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The number of young people not in employment, education or training (NEETs) remains elevated in many countries since the crisis. This country note examines the characteristics of those at risk of being NEET in Austria along with policies to help meet the challenge. It also includes many new youth-specific indicators on family formation, self-sufficiency, income and poverty, health and social cohesion.
The effective use of school resources is a policy priority across OECD countries. The OECD Reviews of School Resources explore how resources can be governed, distributed, utilised and managed to improve the quality, equity and efficiency of school education.
The series considers four types of resources: financial resources, such as public funding of individual schools; human resources, such as teachers, school leaders and education administrators; physical resources, such as location, buildings and equipment; and other resources, such as learning time.
This series offers timely policy advice to both governments and the education community. It includes both country reports and thematic studies.
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This note presents selected findings based on the set of well-being indicators published in How's Life? 2016.
The tax burden on labour income is expressed by the tax wedge, which is a measure of the net tax burden on labour income borne by the employee and the employer.
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Austria has the 2nd highest tax wedge among the 34 OECD member countries in 2015. The country occupied the same position in 2014. The average single worker in Austria faced a tax wedge of 49.5% in 2015 compared with the OECD average of 35.9%.
The 2015 edition of National Accounts of OECD Countries, General Government Accounts is an annual publication, dedicated to government finance which is based on the System of National Accounts 2008 (SNA 2008) for all countries except Chile, Japan, Korea and Turkey (SNA 1993). It includes tables showing government aggregates and balances for the production, income and financial accounts as well as detailed tax and social contribution receipts and a breakdown of expenditure of general government by function, according to the harmonised international classification, COFOG. These detailed accounts are available for the general government sector. Data also cover the following sub-sectors, according to availability: central government, state government, local government and social security funds.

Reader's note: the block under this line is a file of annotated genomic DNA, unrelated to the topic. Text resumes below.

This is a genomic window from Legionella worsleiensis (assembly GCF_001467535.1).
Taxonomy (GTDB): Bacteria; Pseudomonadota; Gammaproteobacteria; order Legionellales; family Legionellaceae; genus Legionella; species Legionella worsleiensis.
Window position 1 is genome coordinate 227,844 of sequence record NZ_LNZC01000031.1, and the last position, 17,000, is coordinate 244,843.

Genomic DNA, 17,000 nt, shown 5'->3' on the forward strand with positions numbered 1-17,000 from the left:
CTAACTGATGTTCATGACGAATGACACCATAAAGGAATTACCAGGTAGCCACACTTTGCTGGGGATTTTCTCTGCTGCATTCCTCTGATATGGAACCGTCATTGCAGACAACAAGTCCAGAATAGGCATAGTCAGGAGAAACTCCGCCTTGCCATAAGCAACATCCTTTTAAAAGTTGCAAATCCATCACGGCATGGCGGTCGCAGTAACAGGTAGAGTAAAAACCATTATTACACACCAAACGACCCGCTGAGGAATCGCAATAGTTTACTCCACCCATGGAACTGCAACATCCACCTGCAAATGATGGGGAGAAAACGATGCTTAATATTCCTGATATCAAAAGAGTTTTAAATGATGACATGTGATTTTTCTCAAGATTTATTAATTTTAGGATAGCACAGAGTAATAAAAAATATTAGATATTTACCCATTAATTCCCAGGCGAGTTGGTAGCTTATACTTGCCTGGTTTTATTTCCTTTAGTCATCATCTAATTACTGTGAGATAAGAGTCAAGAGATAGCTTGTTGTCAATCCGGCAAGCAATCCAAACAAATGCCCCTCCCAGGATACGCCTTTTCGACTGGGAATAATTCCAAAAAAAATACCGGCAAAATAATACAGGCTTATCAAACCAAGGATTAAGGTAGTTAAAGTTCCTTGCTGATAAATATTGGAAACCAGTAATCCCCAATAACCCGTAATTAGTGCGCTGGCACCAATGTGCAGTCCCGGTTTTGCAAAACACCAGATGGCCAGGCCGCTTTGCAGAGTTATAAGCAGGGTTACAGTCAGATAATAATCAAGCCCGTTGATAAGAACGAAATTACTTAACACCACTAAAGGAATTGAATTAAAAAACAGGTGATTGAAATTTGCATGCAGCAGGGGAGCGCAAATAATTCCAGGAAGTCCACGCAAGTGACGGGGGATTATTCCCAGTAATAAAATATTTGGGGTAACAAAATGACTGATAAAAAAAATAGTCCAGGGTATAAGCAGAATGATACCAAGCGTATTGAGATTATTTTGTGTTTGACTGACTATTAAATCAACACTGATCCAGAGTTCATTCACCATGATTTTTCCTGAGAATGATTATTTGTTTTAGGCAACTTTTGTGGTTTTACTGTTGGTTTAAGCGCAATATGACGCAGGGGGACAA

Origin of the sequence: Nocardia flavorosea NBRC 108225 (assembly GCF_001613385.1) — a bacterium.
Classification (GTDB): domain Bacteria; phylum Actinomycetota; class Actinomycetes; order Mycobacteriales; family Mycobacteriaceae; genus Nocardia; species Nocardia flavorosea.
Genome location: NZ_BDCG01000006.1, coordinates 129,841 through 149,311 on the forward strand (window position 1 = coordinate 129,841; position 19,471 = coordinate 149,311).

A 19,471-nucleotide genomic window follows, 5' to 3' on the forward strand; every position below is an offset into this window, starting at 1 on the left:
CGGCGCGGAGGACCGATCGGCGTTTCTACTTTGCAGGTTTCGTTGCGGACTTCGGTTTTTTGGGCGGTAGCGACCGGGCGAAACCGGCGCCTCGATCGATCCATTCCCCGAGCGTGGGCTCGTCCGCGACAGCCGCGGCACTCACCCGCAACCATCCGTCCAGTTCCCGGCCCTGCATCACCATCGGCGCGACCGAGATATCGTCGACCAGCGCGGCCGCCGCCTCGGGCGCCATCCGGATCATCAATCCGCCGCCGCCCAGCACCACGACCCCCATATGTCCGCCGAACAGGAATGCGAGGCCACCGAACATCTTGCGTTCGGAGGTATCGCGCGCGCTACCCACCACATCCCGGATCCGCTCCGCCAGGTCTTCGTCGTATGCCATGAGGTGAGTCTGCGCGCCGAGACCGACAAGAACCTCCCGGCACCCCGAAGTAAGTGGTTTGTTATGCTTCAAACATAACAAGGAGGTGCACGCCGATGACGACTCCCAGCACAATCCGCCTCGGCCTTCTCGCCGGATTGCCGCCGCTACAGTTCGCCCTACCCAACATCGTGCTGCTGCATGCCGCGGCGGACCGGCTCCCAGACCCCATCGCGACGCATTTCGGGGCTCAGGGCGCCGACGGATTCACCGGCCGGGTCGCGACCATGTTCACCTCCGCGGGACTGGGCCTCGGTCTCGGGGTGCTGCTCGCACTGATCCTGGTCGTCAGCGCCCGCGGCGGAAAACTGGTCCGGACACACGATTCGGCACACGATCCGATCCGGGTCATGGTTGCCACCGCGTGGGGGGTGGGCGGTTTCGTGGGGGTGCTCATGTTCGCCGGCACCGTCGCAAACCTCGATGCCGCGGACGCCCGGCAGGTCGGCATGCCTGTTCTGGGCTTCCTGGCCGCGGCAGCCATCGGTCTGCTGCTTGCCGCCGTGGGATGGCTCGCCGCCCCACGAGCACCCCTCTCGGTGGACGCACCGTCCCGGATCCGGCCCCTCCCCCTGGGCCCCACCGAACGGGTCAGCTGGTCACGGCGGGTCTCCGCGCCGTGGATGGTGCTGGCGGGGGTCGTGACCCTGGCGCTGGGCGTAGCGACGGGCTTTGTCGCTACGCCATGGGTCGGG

The data in this publication are also available on line via www.oecd-ilibrary.org under the title OECD National Accounts Statistics, General Government Accounts (http://dx.doi.org/10.1787/na-gga-data-en and http://dx.doi.org/10.1787/na-gga08-data-en).
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The tax burden in Austria increased by 0.5 percentage points from 42.5% to 43.0% in 2014. The corresponding figures for the OECD average were an increase of 0.2 percentage points from 34.2% to 34.4%.
The 2015 edition introduces more detailed analysis of participation in early childhood and tertiary levels of education. The report also examines first generation tertiary-educated adults’ educational and social mobility, labour market outcomes for recent graduates, and participation in employer-sponsored formal and/or non-formal education.
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Das österreichische Gesundheitssystem gewährleistet einen niederschwelligen Zugang zur Gesundheitsversorgung, es gibt jedoch Verbesserungspotenzial bei der Qualität der Krebsversorgung sowie der Reduktion von Spitalsaufnahmen durch die Stärkung der medizinischen Primärversorgung.
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The Austrian health system generally provides good access to care, but the quality of care might be improved in the area of cancer care and in reducing hospital admission rates for chronic conditions by strengthening primary care.